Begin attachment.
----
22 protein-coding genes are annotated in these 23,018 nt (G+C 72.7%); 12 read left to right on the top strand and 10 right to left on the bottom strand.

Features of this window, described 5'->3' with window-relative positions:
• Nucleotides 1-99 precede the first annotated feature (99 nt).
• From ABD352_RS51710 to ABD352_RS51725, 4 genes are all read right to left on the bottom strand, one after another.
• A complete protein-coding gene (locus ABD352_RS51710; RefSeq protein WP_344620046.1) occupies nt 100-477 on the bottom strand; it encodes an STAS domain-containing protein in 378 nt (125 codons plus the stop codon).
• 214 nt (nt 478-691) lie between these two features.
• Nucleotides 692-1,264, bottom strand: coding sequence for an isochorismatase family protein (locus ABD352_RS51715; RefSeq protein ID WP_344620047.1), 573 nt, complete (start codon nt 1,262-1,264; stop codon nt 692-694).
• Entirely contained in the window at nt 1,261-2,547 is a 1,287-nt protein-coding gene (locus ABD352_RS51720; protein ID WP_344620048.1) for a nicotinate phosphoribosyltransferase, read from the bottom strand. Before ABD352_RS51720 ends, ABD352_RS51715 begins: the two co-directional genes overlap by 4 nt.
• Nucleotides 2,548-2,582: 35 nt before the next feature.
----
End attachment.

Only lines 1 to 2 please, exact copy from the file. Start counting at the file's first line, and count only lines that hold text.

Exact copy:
22 protein-coding genes are annotated in these 23,018 nt (G+C 72.7%); 12 read left to right on the top strand and 10 right to left on the bottom strand.

Features of this window, described 5'->3' with window-relative positions: